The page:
There was an association between the need for new dialysis after TAVR and higher mortality after 30 days (hazard ratio [HR], 6.44; 95% confidence interval [CI], 4.878.53; P<.001). The association remained at 4 years (HR, 3.54; 95% CI, 2.99-4.19; P<.001), compared with patients who did not require dialysis.
In conclusion, the researchers said, “The proportion of patients needing dialysis after TAVR has decreased over time. Post-TAVR dialysis is associated with increased mortality, Factors identified with dialysis requirement after TAVR require further investigation.”
Nutritional Competence Score and Risk of Death in Hemodialysis Patients
Journal of Renal Nutrition. doi.org/10.1053/j.jrn.2017.06.006
In patients on hemodialysis, the new Nutritional Competence Score (NCS) has been shown to be associated with hospitalization and outcomes. The score includes measurements of serum albumin, creatinine, phosphate, equilibrated normalized protein catabolic rate, and interdialytic weight gain. Xiaoling Ye, MPH, and colleagues conducted a study designed to examine the dynamics, individual components, and the impact of hospitalizations on the trajectory of the NCS in the year prior to death. The study also examined whether dynamics in the NCS could provide additional independent prognostic value compared with a single cross-sectional assessment.
All Fresenius Medical Care North American patients who initiated hemodialysis between January 1, 2006, and December 31, 2011, and who had data on all five NCS components in at least 1 month were included in the study. NCS was quantified monthly. Comparisons of trajectories of nonsurvivors with those of survivors were made across varying strata of dialysis vintage. Survivors and nonsurvivors were matched according to dialysis vintage. Cox proportional hazards models were used to assess the association of NSC at baseline and NCS dynamics with risk of mortality.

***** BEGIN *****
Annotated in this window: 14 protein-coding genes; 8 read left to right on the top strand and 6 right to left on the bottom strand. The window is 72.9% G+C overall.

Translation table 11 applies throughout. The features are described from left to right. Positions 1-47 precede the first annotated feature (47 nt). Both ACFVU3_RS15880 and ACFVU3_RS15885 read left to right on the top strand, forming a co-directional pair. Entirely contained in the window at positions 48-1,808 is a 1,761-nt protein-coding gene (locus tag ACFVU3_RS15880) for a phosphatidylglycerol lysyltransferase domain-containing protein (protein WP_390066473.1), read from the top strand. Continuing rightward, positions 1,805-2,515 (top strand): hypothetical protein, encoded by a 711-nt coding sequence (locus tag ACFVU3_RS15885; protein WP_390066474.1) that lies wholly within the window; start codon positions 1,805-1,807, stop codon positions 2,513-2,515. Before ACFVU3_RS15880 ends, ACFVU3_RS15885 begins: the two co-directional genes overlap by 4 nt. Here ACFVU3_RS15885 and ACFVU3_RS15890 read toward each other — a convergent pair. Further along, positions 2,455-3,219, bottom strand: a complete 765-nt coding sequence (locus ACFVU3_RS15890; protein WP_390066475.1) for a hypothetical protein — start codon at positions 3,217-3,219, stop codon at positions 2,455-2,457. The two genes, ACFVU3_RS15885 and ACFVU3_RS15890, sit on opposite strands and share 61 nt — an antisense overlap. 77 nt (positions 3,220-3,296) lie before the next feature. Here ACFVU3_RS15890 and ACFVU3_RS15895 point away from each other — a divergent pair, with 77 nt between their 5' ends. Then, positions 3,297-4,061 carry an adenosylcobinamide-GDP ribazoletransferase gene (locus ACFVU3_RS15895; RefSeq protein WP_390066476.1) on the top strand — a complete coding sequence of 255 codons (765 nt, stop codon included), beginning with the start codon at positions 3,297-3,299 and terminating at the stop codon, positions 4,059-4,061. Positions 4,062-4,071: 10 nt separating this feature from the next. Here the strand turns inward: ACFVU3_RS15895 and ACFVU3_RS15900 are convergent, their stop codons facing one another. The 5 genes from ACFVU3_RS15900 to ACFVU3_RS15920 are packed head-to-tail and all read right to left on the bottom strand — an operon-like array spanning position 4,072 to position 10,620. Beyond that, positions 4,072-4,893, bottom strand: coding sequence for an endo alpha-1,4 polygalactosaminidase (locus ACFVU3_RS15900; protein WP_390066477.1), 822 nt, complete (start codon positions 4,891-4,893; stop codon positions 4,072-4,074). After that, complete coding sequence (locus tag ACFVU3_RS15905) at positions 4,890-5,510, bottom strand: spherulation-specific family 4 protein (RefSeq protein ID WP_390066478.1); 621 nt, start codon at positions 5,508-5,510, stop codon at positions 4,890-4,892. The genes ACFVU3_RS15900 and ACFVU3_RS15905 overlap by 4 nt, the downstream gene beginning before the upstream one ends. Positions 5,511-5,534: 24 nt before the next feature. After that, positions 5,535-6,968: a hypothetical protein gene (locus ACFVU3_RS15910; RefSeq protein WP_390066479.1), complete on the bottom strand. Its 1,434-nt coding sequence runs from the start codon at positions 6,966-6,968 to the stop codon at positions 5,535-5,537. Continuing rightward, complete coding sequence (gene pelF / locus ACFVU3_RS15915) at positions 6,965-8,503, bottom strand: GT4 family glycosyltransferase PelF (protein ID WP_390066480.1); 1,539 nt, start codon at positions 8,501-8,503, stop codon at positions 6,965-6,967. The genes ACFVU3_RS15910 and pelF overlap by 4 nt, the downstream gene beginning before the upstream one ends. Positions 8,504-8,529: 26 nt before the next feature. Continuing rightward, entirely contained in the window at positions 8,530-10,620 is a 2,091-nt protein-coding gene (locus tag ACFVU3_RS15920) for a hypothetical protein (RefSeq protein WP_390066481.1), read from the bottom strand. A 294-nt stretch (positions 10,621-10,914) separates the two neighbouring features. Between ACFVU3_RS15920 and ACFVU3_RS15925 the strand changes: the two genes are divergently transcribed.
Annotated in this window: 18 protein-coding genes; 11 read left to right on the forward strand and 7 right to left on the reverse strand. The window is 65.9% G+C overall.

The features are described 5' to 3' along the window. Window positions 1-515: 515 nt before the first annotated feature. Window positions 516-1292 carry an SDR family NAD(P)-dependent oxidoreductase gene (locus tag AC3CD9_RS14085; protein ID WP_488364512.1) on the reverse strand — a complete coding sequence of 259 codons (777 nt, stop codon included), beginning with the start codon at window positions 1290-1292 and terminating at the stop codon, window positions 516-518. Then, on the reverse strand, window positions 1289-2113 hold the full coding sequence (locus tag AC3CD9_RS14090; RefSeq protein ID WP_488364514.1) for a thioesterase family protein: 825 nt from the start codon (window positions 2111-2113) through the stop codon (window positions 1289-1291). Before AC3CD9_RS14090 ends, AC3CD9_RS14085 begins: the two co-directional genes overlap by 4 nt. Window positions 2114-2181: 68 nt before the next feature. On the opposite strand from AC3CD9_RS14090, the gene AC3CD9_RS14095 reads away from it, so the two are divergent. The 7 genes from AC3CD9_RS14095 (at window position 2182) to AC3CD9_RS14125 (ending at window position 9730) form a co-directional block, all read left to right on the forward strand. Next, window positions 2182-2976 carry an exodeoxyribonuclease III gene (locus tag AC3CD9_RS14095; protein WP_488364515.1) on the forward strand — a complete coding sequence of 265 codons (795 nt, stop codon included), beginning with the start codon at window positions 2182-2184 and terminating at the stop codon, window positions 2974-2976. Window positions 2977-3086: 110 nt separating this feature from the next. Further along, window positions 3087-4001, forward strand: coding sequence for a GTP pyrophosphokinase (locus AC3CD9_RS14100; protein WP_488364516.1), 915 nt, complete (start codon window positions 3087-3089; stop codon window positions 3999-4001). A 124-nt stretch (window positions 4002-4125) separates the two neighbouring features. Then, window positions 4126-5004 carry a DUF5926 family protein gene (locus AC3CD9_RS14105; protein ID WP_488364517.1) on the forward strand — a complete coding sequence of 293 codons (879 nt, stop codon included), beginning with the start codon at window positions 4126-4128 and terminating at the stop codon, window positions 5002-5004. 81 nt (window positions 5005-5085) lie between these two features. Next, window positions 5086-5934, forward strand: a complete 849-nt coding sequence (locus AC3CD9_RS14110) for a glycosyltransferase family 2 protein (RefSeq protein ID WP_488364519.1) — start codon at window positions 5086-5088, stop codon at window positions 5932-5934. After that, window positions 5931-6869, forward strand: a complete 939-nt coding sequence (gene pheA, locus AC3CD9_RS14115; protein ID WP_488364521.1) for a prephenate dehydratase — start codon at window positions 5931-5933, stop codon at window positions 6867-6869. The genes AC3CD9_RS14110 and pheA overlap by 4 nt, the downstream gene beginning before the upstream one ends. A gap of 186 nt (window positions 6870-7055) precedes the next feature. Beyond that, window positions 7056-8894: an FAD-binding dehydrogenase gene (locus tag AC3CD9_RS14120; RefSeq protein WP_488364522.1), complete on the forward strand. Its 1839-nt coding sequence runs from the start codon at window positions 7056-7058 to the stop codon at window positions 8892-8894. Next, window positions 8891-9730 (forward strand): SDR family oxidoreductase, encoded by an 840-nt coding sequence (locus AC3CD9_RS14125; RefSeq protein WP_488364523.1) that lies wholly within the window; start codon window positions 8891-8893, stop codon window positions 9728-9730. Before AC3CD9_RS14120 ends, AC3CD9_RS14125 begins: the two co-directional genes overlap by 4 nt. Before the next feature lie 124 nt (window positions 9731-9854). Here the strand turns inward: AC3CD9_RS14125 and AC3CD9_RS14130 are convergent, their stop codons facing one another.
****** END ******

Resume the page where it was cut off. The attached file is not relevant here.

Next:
The study cohort included 110,794 patients. Of those, across all dialysis vintage groups, patients who died had lower NCS compared with patients who survived. In patients who died, NCS declined significantly prior to death; there was no decline in NCS in patients who survived. The rate of decline in NCS was not materially influenced by hospitalization in the months prior to death. In Cox models, NCS over time carried significant predictive power above a cross-sectional NCD assessment.
“There are distinct differences in NCS values and their trajectories between patients who die and vintage-matched controls. These differences may be able to be exploited for implementation of a routine, prospective monitoring tool for early detection of patients at increased risk of death. Prospective studies are required to validate such an approach,” the researchers said.
END-STAGE RENAL DISEASE
Direct-Acting Antiviral Agents for Treatment of ESRD Patients with HCV
Hemodialysis International. doi: 10.111/hdi.12604
Patients with end-stage renal disease (ESRD) and hepatitis C virus (HCV) are at increased risk for mortality compared with those without HCV. Direct-acting antiviral agents (DAAs) have recently been approved for the management of HCV; ledipasvir in combination with sofosbuvir has been approved for the management of genotype 1 infection in patients with estimated glomerular filtration rate ≥30 mL/min/1.73 m2. There are few data on the role of these DAAs in management of patients on dialysis.
Mandarapu Surendra, MD, and colleagues conducted a single-center, prospective, open-label observational study designed to examine the safety and efficacy of ledipasvir and sofosbuvir in patients on hemodialysis diagnosed with HCV genotype 1 infection. Twenty-one patients were treated the ledipasvir and sofosbuvir. Of those, two patients died during the study (not related to therapy). All of the remaining 19 patients achieved sustained virologic response at 12 weeks (SVR12). There were no discontinuations or severe adverse drug effects during the study period. One patient experienced headache and another had giddiness; both were managed symptomatically.